What is the first thing you “check” each day?
Email. You have to check it all the time. In our business our clients need us to be there for them. We are their front line of defense or attack. There is no off-the-clock life for a lawyer who represents clients in serious matters.
What is your favorite technology tool?
Notepad. It’s a small text editor available on any Windows machine. It has absolutely no bells or whistles. So you can do just about anything with it.
What is your favorite non-technology tool?
My favorite low-tech tool is still the trusty yellow pad.
How would you describe the décor in your office?
Simple and functional.
What are people most surprised to learn about you?
I’m known as a techie, but I don’t use social media. I think it’s a waste of time.
What do you use every single day that you could actually easily do without?
I use what I need and don’t waste time or money on things that I don’t. That same philosophy governs how we handle a case and how we run the firm.
What three things must you always have in your brief bag?
A yellow pad, a pen and business cards.
Where do you turn when things go really badly?
I am fortunate to have Ken as a partner. Ken is very good at assessing a situation and having the right instinct about how to handle it.
Where do you think the practice of law is going?
The practice of law has always been about the lawyer, not the law firm. A legal representation is a very personal relationship. You need to know and trust your lawyer. Large law firms are a necessity for an increasingly cross-border world of growing complexity. I expect that big firms will get much, much bigger, with offices in cities you’ve never heard of. But for matters that don’t require that kind of representation, I see clients looking beyond the perceived safety of an established brand-name firm, where the billing rates are high and the people doing the work may never have talked to the client. I expect more work will go to lawyers who are on their own, after having spent a decade or two working at larger firms.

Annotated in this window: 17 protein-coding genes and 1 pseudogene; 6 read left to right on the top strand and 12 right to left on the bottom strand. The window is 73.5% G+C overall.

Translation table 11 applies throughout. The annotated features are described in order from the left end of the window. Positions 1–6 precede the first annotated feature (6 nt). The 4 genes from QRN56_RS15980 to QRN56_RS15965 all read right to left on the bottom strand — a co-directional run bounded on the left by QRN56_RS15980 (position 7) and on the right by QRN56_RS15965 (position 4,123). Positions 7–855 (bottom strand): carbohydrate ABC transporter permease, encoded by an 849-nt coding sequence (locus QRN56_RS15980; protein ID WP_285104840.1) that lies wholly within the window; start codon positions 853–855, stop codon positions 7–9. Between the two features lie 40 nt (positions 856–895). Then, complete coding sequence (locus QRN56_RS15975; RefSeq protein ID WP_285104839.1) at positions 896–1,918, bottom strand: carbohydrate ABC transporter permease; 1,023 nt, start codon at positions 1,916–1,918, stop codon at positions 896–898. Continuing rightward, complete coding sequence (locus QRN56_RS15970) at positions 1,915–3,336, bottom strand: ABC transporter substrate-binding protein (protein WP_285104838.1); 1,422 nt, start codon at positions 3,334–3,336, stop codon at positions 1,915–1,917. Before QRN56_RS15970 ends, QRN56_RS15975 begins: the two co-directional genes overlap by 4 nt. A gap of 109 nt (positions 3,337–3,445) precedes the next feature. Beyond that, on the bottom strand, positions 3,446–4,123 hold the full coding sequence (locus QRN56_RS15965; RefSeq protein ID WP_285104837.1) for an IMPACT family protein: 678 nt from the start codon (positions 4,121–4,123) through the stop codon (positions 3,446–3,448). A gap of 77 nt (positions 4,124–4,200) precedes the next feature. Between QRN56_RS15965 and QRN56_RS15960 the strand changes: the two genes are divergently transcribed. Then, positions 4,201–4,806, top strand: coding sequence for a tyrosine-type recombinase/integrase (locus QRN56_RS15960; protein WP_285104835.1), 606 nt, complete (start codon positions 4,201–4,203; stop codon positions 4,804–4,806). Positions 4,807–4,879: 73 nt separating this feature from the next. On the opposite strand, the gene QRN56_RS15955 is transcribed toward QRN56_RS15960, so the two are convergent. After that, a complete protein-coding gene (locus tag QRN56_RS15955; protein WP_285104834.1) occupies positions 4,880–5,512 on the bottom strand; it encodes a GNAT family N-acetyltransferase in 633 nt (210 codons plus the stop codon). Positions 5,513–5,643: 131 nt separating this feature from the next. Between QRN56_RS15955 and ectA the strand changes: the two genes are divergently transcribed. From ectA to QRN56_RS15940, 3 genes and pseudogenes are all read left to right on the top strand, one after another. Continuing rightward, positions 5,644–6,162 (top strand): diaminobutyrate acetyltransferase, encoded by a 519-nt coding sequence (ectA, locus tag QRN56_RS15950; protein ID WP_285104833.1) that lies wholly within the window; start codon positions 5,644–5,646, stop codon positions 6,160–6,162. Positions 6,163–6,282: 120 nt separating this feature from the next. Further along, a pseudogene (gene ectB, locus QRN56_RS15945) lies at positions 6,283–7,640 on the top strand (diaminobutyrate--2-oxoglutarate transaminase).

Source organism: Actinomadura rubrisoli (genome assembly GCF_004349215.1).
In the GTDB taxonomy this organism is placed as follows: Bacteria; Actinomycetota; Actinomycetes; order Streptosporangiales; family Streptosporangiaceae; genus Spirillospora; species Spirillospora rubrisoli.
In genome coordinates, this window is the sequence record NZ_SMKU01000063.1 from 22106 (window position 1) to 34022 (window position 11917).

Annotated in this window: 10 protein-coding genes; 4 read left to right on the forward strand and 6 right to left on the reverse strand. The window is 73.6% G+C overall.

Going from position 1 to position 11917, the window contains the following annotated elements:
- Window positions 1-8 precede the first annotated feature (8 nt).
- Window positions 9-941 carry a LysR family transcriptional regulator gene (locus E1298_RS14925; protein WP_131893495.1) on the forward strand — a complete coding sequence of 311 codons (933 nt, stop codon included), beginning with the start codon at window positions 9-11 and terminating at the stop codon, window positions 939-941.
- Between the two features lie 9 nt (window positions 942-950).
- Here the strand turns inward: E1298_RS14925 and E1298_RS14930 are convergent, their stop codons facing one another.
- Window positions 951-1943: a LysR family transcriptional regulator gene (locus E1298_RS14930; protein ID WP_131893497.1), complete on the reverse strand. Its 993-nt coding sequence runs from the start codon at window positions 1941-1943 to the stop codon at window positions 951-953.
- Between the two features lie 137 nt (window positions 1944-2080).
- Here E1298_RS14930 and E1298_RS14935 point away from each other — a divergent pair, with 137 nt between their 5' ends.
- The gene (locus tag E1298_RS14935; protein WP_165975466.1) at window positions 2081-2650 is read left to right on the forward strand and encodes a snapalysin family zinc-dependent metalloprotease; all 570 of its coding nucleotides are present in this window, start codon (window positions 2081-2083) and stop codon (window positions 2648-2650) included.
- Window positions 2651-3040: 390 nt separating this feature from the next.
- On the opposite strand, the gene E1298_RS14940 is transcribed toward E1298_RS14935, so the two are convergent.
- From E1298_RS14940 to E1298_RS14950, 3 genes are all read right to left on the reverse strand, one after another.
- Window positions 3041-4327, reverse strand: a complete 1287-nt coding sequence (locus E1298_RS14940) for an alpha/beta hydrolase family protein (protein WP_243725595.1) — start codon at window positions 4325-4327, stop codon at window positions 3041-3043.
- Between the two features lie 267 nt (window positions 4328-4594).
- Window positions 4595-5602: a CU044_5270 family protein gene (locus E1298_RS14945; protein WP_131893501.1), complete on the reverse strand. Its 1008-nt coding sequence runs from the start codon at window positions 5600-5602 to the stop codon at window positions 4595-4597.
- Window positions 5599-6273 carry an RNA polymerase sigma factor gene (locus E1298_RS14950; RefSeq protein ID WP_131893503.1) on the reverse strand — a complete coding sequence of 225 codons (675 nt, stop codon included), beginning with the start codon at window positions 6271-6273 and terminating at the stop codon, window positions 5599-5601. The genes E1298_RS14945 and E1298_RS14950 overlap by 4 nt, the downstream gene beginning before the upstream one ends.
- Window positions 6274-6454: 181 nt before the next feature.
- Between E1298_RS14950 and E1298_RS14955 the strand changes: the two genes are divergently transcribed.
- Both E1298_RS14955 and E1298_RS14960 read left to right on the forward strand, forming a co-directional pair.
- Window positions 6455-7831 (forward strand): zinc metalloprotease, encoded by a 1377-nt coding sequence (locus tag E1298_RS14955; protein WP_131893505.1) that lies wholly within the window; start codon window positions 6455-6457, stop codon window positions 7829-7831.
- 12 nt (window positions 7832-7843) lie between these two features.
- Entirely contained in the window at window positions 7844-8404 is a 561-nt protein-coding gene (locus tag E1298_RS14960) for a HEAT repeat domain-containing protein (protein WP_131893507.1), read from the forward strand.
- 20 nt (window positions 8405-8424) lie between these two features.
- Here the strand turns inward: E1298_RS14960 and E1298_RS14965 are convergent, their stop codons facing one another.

Where are you going?
We are where we want to be. We are small, focused on what we do best and (we joke) looking for a few good clients. We don’t need and can’t take on too much work. The clients who hire us are getting a very good deal, and we are happy and proud to represent them. We do work for companies who are household names and who work with the best large firms in the world, but who are also sophisticated enough to send some of the work our way.
Todd Flaming is a Chicago trial lawyer who represents companies in commercial cases, including complex disputes over patents, trade secrets and technology. His experience ranges from contract and tort claims to statutory claims, including patent infringement and Paragraph IV (Hatch-Waxman) litigation. He has handled trials, arbitrations, mediations, as well as class actions in courts around the country. You can read more about him and his firm at www.KrausFlaming.com and in this Chicago Lawyer magazine article.
We are always looking for enterprising lawyers. If you’d like to suggest someone to profile, send information to email@example.com.